Lead me to the barricades; I seem to have roused some rabble with my guest post reporting from the Freelance Marketplace conference.
Former Listener editor Finlay Macdonald, now books editor at the Sunday Star Times:
Good blog Deborah, and something I've grappled with from both sides of the editorial barricade. At the Listener I instigated an informal system whereby I negotiated a fair price for each contributed article, depending on the work involved, the experience of the writer, the length and so on. So for much of the feature section we never did the cents-per-word calculation, we looked at a story and said, is it worth $1000, $1500 etc? It was much better and fairer, and it meant you used fewer, better freelancers (Kim Griggs was one of them, actually).
Of course, that was with a magazine, which you could manipulate to fit fewer (better) stories into more pages and so on, so that the demand for content was not overwhelming. With papers I guess it is harder to play that game.
From one provincial journalist:
I hope you lot with identifiable names kick up a bit of noise at least. I am on National Super, with about another $100 in a good week. In a checkered career I spent about 10 years as a reporter for the Kaikohe Northern News when it was winning national awards. Jim Eagles built a national identity from there. Now I do a fortnightly column for less than I am prepared to admit. The management of the paper do not have any interest in the quality of writing. Give them hell. It is a great cause.”
Former AA Directions editor John Cranna said one of the first things he did when taking over the editor’s chair at the country’s biggest circulation magazine had been to put the freelance rate at the magazine up from 30 to 54 cents per word. This meant he had to overspend his budget.
The ad revenues shot up partly because we were publishing much better writing and more than covered the deficit. But there was blood on the floor, even though our ad revenues nearly doubled. There is huge corporate resistance to paying writers what they are worth.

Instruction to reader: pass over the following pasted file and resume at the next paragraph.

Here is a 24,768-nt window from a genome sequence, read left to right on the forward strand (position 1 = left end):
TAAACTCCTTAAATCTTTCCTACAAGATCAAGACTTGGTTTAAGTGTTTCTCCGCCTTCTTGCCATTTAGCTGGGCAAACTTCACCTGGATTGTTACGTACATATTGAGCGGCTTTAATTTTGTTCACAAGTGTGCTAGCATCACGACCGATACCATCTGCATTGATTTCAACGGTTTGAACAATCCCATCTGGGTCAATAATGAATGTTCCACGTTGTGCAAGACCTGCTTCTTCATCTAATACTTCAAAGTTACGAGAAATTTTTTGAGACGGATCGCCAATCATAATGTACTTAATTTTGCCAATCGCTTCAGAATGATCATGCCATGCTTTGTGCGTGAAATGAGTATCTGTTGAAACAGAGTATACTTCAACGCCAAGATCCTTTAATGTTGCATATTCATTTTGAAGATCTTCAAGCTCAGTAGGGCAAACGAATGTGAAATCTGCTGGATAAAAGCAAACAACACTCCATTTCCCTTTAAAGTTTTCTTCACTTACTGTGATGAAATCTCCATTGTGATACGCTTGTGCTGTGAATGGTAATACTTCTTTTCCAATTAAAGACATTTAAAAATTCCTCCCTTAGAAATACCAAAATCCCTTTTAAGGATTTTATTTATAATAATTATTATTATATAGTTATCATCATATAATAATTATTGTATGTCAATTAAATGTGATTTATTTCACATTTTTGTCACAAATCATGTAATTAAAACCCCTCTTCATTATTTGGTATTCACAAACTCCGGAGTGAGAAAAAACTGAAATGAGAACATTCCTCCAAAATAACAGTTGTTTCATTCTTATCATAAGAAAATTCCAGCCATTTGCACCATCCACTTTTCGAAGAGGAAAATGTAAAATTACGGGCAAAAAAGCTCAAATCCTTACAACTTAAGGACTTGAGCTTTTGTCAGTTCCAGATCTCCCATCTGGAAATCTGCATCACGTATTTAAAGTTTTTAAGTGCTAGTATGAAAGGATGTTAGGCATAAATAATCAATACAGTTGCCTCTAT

Media commentator David Cohen:
I disagree with the Wheeler's ridiculous comment about Watergate vs Rachel Hunter. Anyone who's spent a few days in Washington would appreciate the singular ubiquity of the advertisement-fat WaPo in that city: In his 'America: A User¹s Guide,' Simon Hoggart says that it's for this reason that DC may be the last place on earth where hometown journalists are practically revered.
Well, how did that happen? Through Watergate, of course, which in raising the profile of the paper like never before helped raise its sales, which in turn raised its earnings. What did Rachel Hunter ever do for the Washington Post? Incidentally, the highly profitable WaPo like the NYTimes, invests most of its profits straight back into the editorial side of the operation.
So clearly the respective families who run these papers must see a direct relationship between calibre of journalistic product and profits.By the by, it would be interesting to get one of these economist johnnies to tell us what the purchasing power of NZ40c is when taken across the 15-odd years the NZ Listener has paid it. As far as I can see, an average annual cost of living increase of 2.5% would chip about a cent off that figure each year; meaning that today's 40c is worth around 25c in 1991 terms.
There were several correspondents who, like me, felt unappreciated:
40c a word is pathetic. No, appalling. But it's obvious that quality journalism in NZ is not especially valued, either by editors in print and TV media, or the public. We get shit mostly. I guess that's used as the measure for paying all journalists. In any industry if crap work is able to be tolerated then the lowest paid worker will be used.